The record rainfall on Monday night, Feb. 21, at Stratford Ecological Center on Liberty Road, caused a drainage stream to flood the lane, halfway between the entrance and the Education building, by mid-afternoon Tuesday. The culvert was blocked. It was my first experience with such a scene. The farmhands beckoned me on, and I gingerly crept through and drove on, leaving the problem in their competent hands. It turned out everyone was able to get out, and the next day the culvert was cleaned out and the run-off had already abated.
The same day, 50 second and third graders came for a maple sugar tour in the morning. They were well prepared for the weather and most wore knee-high rubber boots. They needed them, whether they walked the trail through the woods or through the fields. But they were oblivious to their wet surroundings and had eyes only for jumping and wading in as much water as they could find!
A seven-member team from AmeriCorps arrived on March 7 and will stay until April 28. They found it exhilarating to be outside in falling snow on March 11, pulling invasive species in the woods! This week they have been stripping the bark off 80 locust logs that the farmhands brought back last year from a nearby development. The logs will become H-shaped supports for the corners of our wire fences and gateways.
The guided tours to the Sugar Shack on Saturday, Feb. 19, were cold but successful. The weather was warmer for tours on Feb. 26, and visitors relished the opportunity to be outside. The patio fireplace was a big draw on both days.
The bigger Maple Sugar Celebration on March 5 proved to be an awesome day, with the temperature reaching 70 degrees! Two hundred and seventy-five people, many new, came out to tour the barn, watch Bill the Blacksmith forge hooks and nails on his anvil, feed the chickens, sample sap and maple syrup, complete five different experiences on a bingo card to win a honey stick, and indulge in a cup of coffee or hot chocolate and a homemade maple syrup cookie. We were delighted so many people could once again enjoy our working farm.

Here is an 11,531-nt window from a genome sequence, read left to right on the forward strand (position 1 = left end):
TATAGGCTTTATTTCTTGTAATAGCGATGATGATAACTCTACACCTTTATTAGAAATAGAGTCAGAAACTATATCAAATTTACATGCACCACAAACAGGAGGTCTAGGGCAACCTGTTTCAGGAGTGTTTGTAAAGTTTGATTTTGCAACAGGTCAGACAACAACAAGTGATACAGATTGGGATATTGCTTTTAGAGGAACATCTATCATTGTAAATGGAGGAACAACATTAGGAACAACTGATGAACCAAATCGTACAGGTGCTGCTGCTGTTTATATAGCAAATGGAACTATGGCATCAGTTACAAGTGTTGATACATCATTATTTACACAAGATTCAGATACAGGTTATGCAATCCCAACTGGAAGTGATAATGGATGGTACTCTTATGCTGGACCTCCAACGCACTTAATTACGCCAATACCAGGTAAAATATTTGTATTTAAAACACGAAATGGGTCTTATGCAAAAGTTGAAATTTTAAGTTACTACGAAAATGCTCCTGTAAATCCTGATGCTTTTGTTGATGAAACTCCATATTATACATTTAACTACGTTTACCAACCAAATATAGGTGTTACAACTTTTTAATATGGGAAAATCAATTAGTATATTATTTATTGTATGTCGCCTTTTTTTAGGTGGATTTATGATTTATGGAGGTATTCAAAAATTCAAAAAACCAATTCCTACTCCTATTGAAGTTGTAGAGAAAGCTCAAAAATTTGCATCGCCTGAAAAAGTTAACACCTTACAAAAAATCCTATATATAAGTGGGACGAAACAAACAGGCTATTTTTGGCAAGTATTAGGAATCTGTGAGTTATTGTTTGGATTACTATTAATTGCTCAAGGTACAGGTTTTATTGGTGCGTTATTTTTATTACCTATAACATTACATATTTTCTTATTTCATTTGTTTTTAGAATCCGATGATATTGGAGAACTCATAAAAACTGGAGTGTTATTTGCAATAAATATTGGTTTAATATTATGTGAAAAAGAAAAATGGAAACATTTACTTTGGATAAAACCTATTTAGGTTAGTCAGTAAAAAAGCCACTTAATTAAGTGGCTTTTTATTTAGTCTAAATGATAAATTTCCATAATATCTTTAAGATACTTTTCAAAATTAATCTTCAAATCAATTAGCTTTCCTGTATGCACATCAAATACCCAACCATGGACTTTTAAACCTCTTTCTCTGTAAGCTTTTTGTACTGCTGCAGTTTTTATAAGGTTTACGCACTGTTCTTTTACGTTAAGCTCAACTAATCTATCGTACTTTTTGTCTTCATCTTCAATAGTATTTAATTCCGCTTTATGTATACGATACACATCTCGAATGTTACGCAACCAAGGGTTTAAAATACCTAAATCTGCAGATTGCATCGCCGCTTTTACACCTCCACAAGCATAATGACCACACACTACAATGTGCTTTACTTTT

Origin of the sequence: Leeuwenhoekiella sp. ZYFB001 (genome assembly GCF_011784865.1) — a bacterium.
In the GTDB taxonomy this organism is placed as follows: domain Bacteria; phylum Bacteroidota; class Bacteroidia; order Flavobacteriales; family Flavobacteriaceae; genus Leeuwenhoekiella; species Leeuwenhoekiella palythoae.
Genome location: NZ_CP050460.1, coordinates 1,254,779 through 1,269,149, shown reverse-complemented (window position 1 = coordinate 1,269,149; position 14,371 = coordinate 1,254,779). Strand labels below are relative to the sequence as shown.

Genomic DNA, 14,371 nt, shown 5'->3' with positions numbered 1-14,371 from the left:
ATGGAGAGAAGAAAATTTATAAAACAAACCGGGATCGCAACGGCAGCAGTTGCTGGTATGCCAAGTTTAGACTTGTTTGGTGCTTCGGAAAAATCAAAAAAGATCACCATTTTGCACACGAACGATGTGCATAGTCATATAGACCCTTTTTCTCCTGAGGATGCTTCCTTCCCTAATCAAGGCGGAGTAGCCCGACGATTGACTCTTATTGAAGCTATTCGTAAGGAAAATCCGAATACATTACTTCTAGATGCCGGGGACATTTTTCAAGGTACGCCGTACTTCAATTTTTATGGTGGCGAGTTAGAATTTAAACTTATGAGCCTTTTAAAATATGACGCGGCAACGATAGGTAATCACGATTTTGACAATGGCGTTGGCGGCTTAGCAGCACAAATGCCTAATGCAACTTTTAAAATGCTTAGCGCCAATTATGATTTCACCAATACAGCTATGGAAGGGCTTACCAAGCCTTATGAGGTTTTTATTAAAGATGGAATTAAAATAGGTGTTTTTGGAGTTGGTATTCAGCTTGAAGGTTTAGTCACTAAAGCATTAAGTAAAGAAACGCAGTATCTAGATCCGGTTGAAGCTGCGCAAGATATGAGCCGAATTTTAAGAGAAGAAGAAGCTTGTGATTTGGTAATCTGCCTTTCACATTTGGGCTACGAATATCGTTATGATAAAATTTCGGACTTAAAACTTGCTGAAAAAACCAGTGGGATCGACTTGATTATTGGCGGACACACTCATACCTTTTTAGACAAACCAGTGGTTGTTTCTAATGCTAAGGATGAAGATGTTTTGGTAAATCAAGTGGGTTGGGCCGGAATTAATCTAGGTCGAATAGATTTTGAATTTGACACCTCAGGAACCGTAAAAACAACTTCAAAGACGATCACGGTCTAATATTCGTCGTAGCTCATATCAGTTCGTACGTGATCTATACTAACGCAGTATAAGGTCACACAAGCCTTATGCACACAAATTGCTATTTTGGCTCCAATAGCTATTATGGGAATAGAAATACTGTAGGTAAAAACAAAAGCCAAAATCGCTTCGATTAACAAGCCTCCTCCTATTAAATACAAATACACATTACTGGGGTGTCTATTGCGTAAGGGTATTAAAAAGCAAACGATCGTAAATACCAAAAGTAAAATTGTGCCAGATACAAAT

By March 15, the last of this season’s 1,208 gallons of sap was hauled to the Sugar Shack. Temperatures were forecast to remain above freezing, and a red glow in the woods signals the tree buds are about to open and the sap will turn bitter. Cooking will continue as there is 600 gallons of sap in storage.
It has been a difficult season resulting in a low syrup production. This was due to an inconsistency in the quality of the firewood, the sugar content in the sap, the multiple times the collected sap turned to ice causing irregular sugar in the thawed sap, and the need for the cookers’ attention to be diverted to the visiting school children. However, our mission is to show children where their food comes from, and to see the look on their faces as they sample their tiny cups of syrup and spread out the sides to lick out every drop is reward enough.
Farmer Jeff needed to supplement our hay supply. He purchased 75 square bales and seven round bales. He left a round bale in the pasture to persuade the cattle to leave the barn and venture out through the sodden backyard to eat. The hay quality is not the best due to climate change, and consequently it takes more hay to satisfy their appetite. We have a new red devon calf. To date we have 16 lambs and six kids. Eggs were placed in the incubator in the library on March 11 as young animals and chicks are the theme for this month’s Farm School.
We are now the proud owners of a new livestock trailer, to replace our somewhat dubious old one. The 1996 Suburban has been retired and replaced with a gift of a 2002 Suburban to pull the new trailer. It even has leather seats, making cleaning much easier. We are most thankful.
Next week the Storybook Trail will move to the Well and Link Trails ending at the lane. Young readers are invited to learn about spotted salamanders, then continue across the lane to the Clyde Gosnell Boardwalk and the Vernal Pool. A public tour by registration to the Vernal Pool is planned for Friday, April 1, from 6:30-8:30 pm. Story Time on the Farm for young children returns April 11 from 10-11 a.m. with walk-ins welcome.
Our first big event open to the public without registration is our Llama and Sheep Shearing Day on April 23 from 9 a.m. to 2 p.m. A food truck will be on site. Please see our web site for details and to find other opportunities to visit. To keep informed, we invite you to sign up for our monthly one-page e-newsletter
Happy spring. We look forward to seeing familiar faces and plenty of new ones this year.
Pauline Scott is a farm and nature guide at Stratford Ecological Center, 3083 Liberty Road, Delaware. She can be reached at 740-363-2548 or by email at [email protected] Website: StratfordEcologicalCenter.org.